You could recognize him among thousands. He was the first man who took me to a Kumbha Mela. It takes place every twelve years in Prayag, and is the biggest gathering in the whole world. For Hindus Kumbha Mela is one of their life’s cherished dreams. A Hindu thinks that if you have not been to a Kumbha Mela at least once, you have missed your life. That’s what a Hindu thinks. The minimum count is ten million people, the maximum is thirty million people. It’s the same with the Mohammedans.

Unless you are a haji, unless you have been to Haj, to Mecca, you have missed. Haj means ”journey to Mecca,” where Mohammed lived and died. All over the world it is every Mohammedan’s most precious dream; he has to go at least once to Mecca. The Hindu has to go to Prayag. These places are their Israels. The religions may look very different on the surface, but if you just scratch a little bit you will find the same rubbish; Hindu, Jew, Mohammedan, Christian, it does not matter.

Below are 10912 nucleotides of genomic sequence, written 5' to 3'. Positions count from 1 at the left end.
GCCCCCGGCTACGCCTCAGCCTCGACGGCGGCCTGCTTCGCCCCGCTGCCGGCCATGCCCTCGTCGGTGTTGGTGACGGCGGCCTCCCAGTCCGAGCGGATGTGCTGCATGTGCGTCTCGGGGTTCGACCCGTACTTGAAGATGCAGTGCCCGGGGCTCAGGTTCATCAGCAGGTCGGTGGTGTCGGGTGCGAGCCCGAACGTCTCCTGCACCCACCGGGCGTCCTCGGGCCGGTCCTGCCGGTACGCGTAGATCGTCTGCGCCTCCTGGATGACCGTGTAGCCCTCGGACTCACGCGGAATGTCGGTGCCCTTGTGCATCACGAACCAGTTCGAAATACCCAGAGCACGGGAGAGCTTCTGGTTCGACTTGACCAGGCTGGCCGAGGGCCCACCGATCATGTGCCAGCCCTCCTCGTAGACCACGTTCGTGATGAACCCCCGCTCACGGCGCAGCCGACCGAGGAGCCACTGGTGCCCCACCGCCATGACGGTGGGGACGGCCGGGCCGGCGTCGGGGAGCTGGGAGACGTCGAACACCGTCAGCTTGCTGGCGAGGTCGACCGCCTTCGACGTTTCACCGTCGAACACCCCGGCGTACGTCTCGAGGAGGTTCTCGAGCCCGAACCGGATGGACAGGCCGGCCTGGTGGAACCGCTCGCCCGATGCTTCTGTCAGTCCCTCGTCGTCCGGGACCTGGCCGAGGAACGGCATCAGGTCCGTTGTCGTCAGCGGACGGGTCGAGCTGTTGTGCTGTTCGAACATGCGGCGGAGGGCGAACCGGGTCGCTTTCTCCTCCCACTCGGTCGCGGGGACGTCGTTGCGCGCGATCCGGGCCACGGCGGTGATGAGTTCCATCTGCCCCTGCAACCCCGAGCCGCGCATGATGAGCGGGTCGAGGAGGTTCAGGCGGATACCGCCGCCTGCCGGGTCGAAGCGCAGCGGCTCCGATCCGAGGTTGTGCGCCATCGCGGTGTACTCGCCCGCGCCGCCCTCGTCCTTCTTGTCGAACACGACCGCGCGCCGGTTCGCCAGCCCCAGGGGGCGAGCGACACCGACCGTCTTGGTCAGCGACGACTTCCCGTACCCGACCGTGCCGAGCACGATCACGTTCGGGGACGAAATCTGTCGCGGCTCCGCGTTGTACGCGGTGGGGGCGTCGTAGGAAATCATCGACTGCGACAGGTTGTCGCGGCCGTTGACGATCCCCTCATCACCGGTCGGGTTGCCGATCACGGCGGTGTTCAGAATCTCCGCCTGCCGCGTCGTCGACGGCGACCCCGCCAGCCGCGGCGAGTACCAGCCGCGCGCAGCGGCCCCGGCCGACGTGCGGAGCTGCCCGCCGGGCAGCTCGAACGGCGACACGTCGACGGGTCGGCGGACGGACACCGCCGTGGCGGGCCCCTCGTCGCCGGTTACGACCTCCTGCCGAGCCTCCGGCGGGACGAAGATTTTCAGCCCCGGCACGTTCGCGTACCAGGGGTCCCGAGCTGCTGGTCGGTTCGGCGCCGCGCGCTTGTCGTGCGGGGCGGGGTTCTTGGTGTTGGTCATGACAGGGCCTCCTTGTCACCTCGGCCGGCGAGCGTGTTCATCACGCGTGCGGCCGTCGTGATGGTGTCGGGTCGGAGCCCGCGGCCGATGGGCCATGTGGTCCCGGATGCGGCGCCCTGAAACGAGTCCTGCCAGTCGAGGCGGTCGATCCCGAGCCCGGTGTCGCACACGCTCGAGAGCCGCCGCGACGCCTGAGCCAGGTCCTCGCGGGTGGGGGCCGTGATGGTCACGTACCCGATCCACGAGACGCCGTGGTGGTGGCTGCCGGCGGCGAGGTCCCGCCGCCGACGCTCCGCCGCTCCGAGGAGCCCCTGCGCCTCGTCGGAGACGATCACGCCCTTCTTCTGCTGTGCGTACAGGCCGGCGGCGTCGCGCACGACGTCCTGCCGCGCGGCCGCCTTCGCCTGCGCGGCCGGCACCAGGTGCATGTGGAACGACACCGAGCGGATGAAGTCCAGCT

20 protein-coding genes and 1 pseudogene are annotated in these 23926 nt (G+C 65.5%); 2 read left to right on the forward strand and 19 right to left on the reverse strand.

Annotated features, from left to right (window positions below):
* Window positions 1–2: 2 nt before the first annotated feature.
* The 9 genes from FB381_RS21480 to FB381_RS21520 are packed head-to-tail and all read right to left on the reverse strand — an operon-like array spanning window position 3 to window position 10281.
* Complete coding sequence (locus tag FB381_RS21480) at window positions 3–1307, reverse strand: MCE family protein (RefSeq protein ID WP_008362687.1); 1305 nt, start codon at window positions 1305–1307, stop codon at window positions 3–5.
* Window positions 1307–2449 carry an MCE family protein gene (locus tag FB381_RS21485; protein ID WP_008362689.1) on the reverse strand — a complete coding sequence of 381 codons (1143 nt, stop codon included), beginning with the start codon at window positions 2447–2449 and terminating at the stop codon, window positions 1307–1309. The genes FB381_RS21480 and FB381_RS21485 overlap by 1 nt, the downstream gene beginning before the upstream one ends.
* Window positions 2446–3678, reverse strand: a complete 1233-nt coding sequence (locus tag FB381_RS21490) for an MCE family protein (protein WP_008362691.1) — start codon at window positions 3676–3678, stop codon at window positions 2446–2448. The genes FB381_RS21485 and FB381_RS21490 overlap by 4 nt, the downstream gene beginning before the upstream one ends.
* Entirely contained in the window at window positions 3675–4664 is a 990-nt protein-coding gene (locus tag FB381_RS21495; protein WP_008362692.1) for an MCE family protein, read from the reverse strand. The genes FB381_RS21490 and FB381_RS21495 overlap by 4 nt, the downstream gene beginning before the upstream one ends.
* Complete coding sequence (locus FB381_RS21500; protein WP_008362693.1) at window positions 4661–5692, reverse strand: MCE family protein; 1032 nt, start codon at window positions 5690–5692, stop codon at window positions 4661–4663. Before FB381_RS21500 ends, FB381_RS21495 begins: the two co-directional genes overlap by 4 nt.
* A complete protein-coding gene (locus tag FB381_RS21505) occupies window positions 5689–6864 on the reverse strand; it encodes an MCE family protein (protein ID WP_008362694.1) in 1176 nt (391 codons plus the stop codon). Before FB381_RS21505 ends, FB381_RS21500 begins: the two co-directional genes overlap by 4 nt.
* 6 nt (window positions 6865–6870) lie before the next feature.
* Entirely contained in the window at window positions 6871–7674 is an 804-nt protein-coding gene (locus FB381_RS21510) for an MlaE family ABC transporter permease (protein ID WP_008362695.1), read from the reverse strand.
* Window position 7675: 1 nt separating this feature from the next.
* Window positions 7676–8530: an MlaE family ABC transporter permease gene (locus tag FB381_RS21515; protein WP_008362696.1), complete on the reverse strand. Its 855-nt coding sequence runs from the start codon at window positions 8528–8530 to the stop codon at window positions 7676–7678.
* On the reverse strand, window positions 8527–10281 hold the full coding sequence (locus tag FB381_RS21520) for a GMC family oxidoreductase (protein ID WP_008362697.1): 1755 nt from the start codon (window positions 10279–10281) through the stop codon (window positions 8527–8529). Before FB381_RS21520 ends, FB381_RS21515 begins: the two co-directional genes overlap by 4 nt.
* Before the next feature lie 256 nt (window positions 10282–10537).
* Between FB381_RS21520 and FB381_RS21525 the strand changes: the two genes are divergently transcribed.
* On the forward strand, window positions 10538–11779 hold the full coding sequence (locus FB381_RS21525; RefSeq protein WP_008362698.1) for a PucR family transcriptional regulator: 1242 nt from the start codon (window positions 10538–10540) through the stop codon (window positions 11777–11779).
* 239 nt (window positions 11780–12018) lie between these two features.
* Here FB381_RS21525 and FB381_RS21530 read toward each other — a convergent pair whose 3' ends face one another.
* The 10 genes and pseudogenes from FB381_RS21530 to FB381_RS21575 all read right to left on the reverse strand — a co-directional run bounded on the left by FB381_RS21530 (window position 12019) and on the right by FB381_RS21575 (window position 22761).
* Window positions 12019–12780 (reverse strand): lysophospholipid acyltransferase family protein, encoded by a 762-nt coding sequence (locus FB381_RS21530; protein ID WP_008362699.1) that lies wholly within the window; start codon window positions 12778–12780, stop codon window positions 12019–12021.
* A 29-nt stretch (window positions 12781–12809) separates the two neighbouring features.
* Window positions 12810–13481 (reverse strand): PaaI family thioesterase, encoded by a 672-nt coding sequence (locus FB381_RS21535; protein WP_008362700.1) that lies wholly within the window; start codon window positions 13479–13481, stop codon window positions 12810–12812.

But Kumbha Mela has a unique character. Just a gathering of thirty million people is in itself a rare experience. All the Hindu monks come there, and they are not a small minority. They number five hundred thousand, and they are very colorful people. You cannot imagine so many unique sects. You cannot believe that such people even exist, and they all gather there.

Pagal Baba took me to the first Kumbha Mela of my life. I was to attend once more, but this experience with Pagal Baba, at the Kumbha Mela was immensely educating, because he took me to all the great, and the so-called great saints, and in front of them, and with thousands of people around, he would ask me, ”Is this man a real saint?”

I would say, ”No.”
But Pagal Baba was also as stubborn as I am, he did not lose heart. He went on and on, taking me to every kind of saint possible, until I said to one man, ”Yes.”